1 year 4 months ago

Goodyear had a lot of problems with sidewall cracks in the poly-glas tires around that time. Many were replaced under warranty.

Guest
Bruce Mac Farline
1 year 4 months ago

What a beauty. I sure hope someone who loves that car gets to buy it, and give her all the TLC she needs. That’s like finding the Mona Lisa of ford pony cars. Wish I was a Millionare!

Guest
David Price
1 year 4 months ago

Wouldn’t you think an anal guy would at least cover the car? I’ve have a 69 GT-500 Convertible for over 20 years, and I always keep the car covered, even sometimes when sitting outside.It wasn’t unusual to take the smog off the car when it was new. My car was a 1 owner car, and the original owner took the smog off my car too. At least he kept it. I had it reinstalled. Pretty cool car!!

Guest
spryspry
1 year 4 months ago

Sometimes squirrels and rodents get under the cover and scratch the car, even if it’s indoors. The covers can also damage paint or trap moisture in some obscure place. If you have a lot of cars it’s troublesome to keep looking after each one.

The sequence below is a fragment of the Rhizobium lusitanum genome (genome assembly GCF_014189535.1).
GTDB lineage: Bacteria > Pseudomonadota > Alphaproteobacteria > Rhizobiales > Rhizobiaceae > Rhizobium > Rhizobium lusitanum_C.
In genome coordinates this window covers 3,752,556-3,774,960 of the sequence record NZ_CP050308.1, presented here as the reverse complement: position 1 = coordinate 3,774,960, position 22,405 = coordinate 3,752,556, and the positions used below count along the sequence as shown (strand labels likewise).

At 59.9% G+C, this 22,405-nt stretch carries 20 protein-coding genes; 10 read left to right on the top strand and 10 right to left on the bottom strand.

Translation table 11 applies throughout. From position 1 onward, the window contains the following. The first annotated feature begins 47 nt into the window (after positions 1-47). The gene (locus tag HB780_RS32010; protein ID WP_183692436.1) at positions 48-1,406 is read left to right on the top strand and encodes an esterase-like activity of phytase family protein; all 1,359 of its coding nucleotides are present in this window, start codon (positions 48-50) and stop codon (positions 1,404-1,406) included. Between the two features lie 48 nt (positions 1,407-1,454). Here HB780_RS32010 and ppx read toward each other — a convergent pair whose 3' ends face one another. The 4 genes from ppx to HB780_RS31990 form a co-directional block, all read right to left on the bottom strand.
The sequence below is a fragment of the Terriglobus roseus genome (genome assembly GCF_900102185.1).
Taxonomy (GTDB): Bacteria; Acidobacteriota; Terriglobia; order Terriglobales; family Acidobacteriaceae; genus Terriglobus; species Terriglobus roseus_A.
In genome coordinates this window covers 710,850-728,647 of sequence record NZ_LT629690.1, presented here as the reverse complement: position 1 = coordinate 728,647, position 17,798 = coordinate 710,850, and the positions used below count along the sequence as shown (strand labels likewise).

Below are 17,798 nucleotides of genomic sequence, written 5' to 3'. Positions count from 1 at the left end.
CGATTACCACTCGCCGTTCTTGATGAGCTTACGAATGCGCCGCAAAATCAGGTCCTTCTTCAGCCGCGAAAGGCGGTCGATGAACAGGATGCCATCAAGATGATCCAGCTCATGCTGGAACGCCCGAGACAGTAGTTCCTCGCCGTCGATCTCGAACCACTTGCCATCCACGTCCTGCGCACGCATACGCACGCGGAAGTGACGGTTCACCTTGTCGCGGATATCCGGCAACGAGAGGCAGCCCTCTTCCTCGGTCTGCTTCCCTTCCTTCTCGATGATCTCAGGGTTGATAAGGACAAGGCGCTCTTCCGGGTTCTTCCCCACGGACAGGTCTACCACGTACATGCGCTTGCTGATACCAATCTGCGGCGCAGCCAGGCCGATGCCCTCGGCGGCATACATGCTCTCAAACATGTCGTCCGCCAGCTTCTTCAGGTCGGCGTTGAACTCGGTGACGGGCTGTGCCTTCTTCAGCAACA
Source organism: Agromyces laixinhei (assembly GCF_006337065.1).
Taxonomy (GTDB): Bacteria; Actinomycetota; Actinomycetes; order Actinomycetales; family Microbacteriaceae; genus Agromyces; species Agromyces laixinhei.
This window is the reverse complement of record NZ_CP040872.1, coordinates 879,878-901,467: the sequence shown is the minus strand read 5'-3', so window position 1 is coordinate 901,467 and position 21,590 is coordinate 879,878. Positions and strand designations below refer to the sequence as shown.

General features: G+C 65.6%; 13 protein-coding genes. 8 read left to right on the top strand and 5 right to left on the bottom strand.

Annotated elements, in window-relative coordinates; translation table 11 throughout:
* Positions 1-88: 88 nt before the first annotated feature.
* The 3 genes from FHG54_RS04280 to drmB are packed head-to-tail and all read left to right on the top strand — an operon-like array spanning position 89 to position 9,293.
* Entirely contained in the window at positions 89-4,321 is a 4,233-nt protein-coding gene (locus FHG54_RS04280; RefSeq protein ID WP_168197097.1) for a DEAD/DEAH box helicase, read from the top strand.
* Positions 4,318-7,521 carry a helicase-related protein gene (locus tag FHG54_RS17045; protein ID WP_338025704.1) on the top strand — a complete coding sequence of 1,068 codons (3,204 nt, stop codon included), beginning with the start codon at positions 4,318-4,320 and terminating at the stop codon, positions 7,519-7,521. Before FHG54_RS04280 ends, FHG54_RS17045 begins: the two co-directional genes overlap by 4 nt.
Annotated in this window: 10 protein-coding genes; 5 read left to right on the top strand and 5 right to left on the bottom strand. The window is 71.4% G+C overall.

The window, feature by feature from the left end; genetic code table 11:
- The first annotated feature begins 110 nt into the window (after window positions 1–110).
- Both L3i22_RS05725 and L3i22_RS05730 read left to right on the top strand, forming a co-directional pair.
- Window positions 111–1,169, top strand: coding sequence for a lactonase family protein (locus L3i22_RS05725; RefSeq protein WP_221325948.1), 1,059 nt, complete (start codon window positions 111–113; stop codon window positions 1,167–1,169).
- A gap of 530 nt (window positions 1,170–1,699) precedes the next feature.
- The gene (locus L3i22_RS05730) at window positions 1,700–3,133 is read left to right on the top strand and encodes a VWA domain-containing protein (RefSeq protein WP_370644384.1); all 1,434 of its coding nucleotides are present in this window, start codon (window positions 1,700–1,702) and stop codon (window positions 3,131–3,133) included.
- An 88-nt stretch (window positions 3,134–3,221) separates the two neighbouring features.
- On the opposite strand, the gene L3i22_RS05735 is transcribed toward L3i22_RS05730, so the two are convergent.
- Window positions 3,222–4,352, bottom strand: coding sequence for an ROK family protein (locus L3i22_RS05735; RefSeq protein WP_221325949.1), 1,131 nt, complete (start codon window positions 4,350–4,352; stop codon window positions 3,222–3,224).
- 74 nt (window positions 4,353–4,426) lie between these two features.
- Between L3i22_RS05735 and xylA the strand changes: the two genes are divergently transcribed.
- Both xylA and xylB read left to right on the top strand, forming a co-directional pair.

Guest
John
1 year 4 months ago

Where’s Jay Leno?

Guest
Dr. Gene~Landrum,
1 year 4 months ago

Barn Finds is the rage! Story of individual purchasing two ‘barns’ that were sealed, with rare automobiles in them. If true, what happened to the vehicles! Has anyone heard of; disconnect a speed o or turning one back? Are the Spark plugs original? With such low mileage, they should be, and all spark plugs have dates on them or numbers, is my understanding! Other parts can be dated also! “Buyer, beware” is my best advice, do your homework!

Guest
Dr. Gene~Landrum,
1 year 4 months ago

Here in the Northwest, is a tragic event that is about (maybe, already has) is a original Dodge Viper (one of the first produced) that is to be destroyed, because Chrysler refuses to sell it the the University, who has maintained, the vehicle, for ‘fund raisers’ and for its, Auto. Tech. Department? Wish I could remember more, I know that it should be, ‘illegal’ to destroy a Museum type auto of Americania! Just my opinion! Shame! Shame! if this execution happens.

Guest
Ray from Davis
1 year 4 months ago

I think it’s a community college and Chrysler never relinquished title. It’s Chrysler’s to do with as they please. That being said, one would think it would be possible to render the car inoperable & donate it to a museum. (Chrysler claims to be concerned about liability if a student grabs it for a “joy ride” some night.)